Calm moments in a central London hotel

From the moment the guest steps off the street and into an inner cobbled courtyard garden – which is dominated by two 120-year-old Japanese maples, cascading jasmine and wisteria, designed by the landscape architect Enzo Enea – they are greeted by a calm that pervades the property. Despite the hotel's position on one of the busiest junctions in central London, the interior of the property, from its impressive main entrance via the inner courtyard through to the public areas and all 190 bedrooms, is exceptionally quiet.

The design concept of the stately property, created by Hopkins Architects on the site of an unremarkable post-war office block, is based on an Italian Renaissance palazzo, which is intended to harmonise with the surrounding heritage architecture of Belgravia.

Inside, the look of the main public areas, bedrooms and suites has been designed by US-based Peter Marino, best known for his work on retail outlets for Chanel, Bulgari and Luis Vuitton. While he has worked on hotels – the Cheval Blanc Beverly Hills project and Biltmore Four Seasons Santa Barbara – the Peninsula London is his first UK hotel project.

Marino compares his design in London to a Martini glass: two-thirds filled with his own contemporary design; one-third inspired by the English heritage interiors of nearby Apsley House, one-time home of the Duke of Wellington, the victor of Waterloo; topped with an olive in the form of a touch of Asian design.

Meanwhile, the Peninsula's Brooklands and Canton Blue restaurants have been designed by London-based Archer Humphryes Architects and the Hong Kong-based interior designer Henry Leung of Cap Atelier. Brooklands pays homage to the classic era of British aviation and automation with rare motoring memorabilia from Brooklands museum in Surrey as well as an overhead scale model of Concorde. Meanwhile, the rich jewel-like colours of Canton Blue were inspired by the Keying, a three-masted Chinese coastal junk that sailed from China to Britain via Cape Horn in the 19th century.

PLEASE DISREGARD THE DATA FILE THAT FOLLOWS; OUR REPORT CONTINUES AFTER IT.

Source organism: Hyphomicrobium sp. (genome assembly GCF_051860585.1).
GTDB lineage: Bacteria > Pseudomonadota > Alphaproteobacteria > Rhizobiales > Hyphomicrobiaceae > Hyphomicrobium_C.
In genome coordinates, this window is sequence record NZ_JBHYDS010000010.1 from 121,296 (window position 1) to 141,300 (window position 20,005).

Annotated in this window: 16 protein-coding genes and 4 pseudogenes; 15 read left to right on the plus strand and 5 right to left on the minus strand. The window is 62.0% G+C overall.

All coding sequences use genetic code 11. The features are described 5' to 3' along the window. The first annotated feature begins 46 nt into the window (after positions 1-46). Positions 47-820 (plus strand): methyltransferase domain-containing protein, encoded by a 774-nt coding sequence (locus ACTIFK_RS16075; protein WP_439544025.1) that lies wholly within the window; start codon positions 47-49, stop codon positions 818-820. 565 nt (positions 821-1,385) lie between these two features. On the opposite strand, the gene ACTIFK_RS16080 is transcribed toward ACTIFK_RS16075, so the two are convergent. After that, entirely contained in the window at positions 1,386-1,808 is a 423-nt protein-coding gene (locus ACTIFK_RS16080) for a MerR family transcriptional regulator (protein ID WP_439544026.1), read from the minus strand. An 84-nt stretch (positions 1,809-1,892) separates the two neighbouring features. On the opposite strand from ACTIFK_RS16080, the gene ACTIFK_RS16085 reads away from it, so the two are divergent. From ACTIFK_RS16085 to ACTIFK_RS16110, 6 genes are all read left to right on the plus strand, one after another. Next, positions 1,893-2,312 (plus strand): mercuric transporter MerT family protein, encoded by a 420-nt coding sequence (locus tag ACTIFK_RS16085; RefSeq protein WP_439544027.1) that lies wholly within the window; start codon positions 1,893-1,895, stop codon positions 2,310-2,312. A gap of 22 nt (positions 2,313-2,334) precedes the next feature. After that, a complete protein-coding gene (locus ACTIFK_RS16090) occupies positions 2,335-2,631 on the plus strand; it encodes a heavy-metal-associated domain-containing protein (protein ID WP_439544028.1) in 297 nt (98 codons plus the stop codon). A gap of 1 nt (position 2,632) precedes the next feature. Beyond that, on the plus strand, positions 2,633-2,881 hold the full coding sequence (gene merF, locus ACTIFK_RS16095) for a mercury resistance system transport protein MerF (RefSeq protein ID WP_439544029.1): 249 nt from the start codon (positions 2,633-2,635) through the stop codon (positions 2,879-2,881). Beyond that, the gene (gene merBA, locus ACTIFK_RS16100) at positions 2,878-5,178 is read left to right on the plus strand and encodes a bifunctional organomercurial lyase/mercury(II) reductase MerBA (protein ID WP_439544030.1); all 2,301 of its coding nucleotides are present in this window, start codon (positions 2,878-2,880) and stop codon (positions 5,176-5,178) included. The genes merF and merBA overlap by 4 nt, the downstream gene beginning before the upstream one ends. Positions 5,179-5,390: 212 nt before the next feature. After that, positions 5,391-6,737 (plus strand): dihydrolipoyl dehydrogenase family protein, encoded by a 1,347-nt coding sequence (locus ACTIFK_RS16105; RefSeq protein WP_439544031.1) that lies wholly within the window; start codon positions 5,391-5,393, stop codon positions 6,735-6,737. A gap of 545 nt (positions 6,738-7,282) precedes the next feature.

For Vodusek, the timeless design is part of the hotel's unique proposition, alongside the highest service levels delivered by staff who are focused on attention to detail. With the smallest bedroom measuring a whopping 51sqm, there was the potential to have a larger tally of bedrooms. But, Vodusek says this was never a consideration. "Peninsula is all about quality, not quantity. We're not a factory."

Finding staff for Peninsula London

When it came to selecting a team that met the Peninsula profile of providing exceptional service, Vodusek made sure she was fully involved in the selection process. She interviewed for every single position – a colossal task given the full complement of staff will rise from 600 at opening to around 700 in total.

"If I have been unable to interview at any time due to travelling, then my number two, Joseph Lee, who has been with me for six years, has stepped in," she says. "It is a huge undertaking, but the people side of the business is hugely important to me. I firmly believe in people first – profits follow. I'm not only interested in a candidate's qualifications, I want to know if the candidate is a conversationalist and is able to communicate."

![, Wellington Room (60 banquet guests), five meeting rooms and a 15-seat screenings room

Leisure Spa and wellness centre with seven treatment rooms, a fitness centre and two 25-metre swimming pools; in-room access to wellness programmes such as strength-training routines, aromatherapy self-care and audio meditations; and an arcade of nine shops including jewellers Asprey, Mouawad and David M Robinson

Room rates From £1,300